v98p0028-3.jpg
Figure 2. Synthesis of compound 2. A) Reaction setup, B) Before evaporation, C) After evaporation, D) Work-up, E) Crude, F) Solidification of crude product, G) Product 2 (photos provided by authors)
B. (S)-4'-Chloro-3,4-dihydro-1'H,5H-spiro[furan-2,2'-naphthalene]-1',5-dione (3). An oven-dried 500 mL, three-necked (main 24/40, two sides 15/25 joints), round-bottomed flask is charged with 2 (6.27 g, 25.0 mmol, 1.0 equiv) and N,N'-(2S,2'S)-(2-iodo-1,3-phenylene)bis(oxy)bis(propane-2,1-diyl)bis(2,4,6-trimethylbenzamide (1.61 g, 2.50 mmol, 10 mol%) (Note 28) under an air atmosphere, and the flask is equipped with a 3.5 cm oval Teflon-coated magnetic stir-bar, an internal low-temperature thermometer, an inlet adapter fitted with a nitrogen inlet, and a rubber septum (Figure 3A). A nitrogen line is evacuated under high vacuum (5.0 mmHg, few seconds) and filled with nitrogen (three cycles). The septum is removed, and 1,2-dichloroethane (245 mL) (Note 29) and ethanol (8.76 mL, 150 mmol, 6.0 equiv) (Note 30) are added with a graduated cylinder under nitrogen flow. The septum is replaced. The flask is immersed in an EtOH bath in a low-temperature chamber (Note 31) that is cooled to -20 ºC (Figure 3B) (Note 32). After the internal temperature is reached to -20 ºC, the septum is removed, and meta-chloroperoxybenzoic acid (m-CPBA, 6.72 g, 30.0 mmol, 1.2 equiv) (Note 33) is added slowly (within 1~2 min) via the neck under nitrogen flow. The wall of the neck is washed with 1,2-dichloroethane (5 mL) (Note 29), and the septum is replaced. The reaction mixture is stirred at -20 °C for 24 h under nitrogen atmosphere (Note 34). To the resulting brown solution (Figure 3C) are added saturated aqueous Na2SO3 (50 mL) (Note 35) and saturated aqueous NaHCO3 (50 mL) (Note 36) (Note 37), and then the reaction flask is moved to an ice-bath (0 °C) and stirred for additional 5 min. The resulting mixture is transferred to a 500 mL separating funnel and the aqueous layer is separated (Figure 3D). The organic layer is washed with saturated aqueous NaHCO3 (50 mL) (Note 36)(Figure 3E). The combined aqueous layers are extracted with CHCl3 (2 x 80 mL) (Note 22). The combined organic layers are washed with saturated brine (150 mL) (Note 11), dried over anhydrous Na2SO4 (50 g) (Note 12), and filtered through a sintered glass funnel (6.5 cm diameter, medium porosity) under vacuum suction. The filtrate is concentrated by rotary evaporation (30 °C, 30 mmHg). The crude (Figure 3F) is further purified by column chromatography (Note 38) (Figures 3G-I) to give 3 (5.33 g, 86% yield, 96% ee) (Notes 39, 40 and 41) as a pale-yellow solid (Note 42) (Figure 3J).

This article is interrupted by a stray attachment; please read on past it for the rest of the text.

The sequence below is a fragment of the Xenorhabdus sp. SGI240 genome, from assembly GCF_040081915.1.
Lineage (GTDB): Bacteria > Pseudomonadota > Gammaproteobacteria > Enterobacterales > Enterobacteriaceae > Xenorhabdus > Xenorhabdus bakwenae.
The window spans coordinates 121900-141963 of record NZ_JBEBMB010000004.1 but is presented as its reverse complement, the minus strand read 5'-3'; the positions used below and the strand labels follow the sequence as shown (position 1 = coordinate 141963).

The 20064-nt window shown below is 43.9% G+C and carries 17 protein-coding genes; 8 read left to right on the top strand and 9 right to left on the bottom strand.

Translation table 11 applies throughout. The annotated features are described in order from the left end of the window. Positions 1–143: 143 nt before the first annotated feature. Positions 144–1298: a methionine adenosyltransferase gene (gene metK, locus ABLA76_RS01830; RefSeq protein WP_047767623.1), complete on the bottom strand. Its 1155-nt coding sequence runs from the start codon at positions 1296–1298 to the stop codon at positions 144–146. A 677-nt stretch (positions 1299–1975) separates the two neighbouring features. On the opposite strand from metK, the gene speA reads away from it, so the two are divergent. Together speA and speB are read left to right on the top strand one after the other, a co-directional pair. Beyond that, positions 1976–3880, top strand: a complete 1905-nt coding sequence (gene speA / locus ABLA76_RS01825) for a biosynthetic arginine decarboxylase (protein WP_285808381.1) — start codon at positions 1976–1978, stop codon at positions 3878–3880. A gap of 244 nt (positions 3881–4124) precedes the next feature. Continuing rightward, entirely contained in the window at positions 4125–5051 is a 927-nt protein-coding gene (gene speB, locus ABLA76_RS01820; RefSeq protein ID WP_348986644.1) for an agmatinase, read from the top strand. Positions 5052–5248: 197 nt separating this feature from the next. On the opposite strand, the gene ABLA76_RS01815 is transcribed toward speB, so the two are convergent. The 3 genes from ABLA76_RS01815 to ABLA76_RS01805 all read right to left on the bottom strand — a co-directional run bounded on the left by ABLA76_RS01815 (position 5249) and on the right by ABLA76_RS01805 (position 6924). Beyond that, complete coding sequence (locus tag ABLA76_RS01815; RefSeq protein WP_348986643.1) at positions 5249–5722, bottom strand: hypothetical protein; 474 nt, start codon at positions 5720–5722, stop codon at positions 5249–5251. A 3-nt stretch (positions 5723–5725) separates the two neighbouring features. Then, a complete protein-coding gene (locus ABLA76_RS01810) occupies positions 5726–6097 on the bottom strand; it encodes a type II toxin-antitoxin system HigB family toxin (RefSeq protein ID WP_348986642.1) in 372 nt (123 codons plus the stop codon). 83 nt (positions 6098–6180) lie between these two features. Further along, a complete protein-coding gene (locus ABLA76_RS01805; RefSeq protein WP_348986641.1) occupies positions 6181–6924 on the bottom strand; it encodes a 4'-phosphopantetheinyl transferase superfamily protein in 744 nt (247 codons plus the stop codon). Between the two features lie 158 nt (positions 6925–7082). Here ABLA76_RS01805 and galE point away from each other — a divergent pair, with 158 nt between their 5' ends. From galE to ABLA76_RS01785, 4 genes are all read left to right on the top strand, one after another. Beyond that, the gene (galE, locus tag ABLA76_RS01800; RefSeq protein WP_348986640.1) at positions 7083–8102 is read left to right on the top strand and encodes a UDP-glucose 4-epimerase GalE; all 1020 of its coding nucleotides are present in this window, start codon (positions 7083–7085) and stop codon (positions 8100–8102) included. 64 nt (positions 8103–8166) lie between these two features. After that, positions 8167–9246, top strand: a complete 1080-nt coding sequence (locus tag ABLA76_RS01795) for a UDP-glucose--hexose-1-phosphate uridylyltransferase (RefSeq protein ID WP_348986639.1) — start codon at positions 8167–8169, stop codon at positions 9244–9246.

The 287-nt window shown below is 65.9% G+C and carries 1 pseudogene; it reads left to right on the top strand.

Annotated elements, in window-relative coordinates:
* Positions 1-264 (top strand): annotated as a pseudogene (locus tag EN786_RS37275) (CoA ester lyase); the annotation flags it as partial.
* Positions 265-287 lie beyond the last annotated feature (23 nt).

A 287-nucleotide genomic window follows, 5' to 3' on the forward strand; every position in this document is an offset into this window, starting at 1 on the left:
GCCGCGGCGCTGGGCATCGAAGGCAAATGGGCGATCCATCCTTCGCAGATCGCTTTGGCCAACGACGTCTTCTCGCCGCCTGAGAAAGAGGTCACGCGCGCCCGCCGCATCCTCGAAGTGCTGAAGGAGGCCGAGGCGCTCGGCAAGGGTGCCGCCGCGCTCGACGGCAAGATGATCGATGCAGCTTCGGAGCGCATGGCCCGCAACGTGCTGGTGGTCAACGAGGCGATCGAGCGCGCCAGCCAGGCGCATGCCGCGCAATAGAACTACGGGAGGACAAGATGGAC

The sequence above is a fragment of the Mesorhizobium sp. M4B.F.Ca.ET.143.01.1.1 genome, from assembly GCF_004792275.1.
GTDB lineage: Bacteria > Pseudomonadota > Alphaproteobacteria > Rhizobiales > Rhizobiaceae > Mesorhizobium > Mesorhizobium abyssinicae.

v98p0028-4.jpg
Figure 3. Synthesis of compound 3. A) Reaction setup, B, C) Reaction progress, D, E) Work-up, F) Crude product, G) Column chromatography, H) Fractions, I) TLC of fractions, J) Pure product 3 (photos provided by authors)
2. Notes
1. Prior to performing each reaction, a thorough hazard analysis and risk assessment should be carried out with regard to each chemical substance and experimental operation on the scale planned and in the context of the laboratory where the procedures will be carried out. Guidelines for carrying out risk assessments and for analyzing the hazards associated with chemicals can be found in references such as Chapter 4 of "Prudent Practices in the Laboratory" (The National Academies Press, Washington, D.C., 2011; the full text can be accessed free of charge at https://www.nap.edu/catalog/12654/prudent-practices-in-the-laboratory-handling-and-management-of-chemical. See also "Identifying and Evaluating Hazards in Research Laboratories" (American Chemical Society, 2015) which is available via the associated website "Hazard Assessment in Research Laboratories" at https://www.acs.org/content/acs/en/about/governance/committees/chemicalsafety/hazard-assessment.html. In the case of this procedure, the risk assessment should include (but not necessarily be limited to) an evaluation of the potential hazards associated with 4-chloro-1-naphthol, toluene, trifluoromethanesulfonic acid, acrylic acid, nitrogen, sodium hydrogen carbonate, ethyl acetate, sodium chloride, sodium sulfate, tetrahydrofuran, methanol, sodium hydroxide, diethyl ether, hydrogen chloride, chloroform, hexane, N,N'-(2S,2'S)-2,2'-(2-iodo-1,3-phenylene)bis(oxy)bis(propane-2,1-diyl)bis(2,4,6-trimethylbenzamide, 1,2-dichloroethane, ethanol, meta-chloroperoxybenzoic acid, sodium sulfite and silica gel, as well as the proper procedures for experimental operations. Although no problems were encountered with the explosion of m-CPBA or other chemicals in the use of the oxidation procedure (step B), prudence dictates that all operations should be conducted in a hood.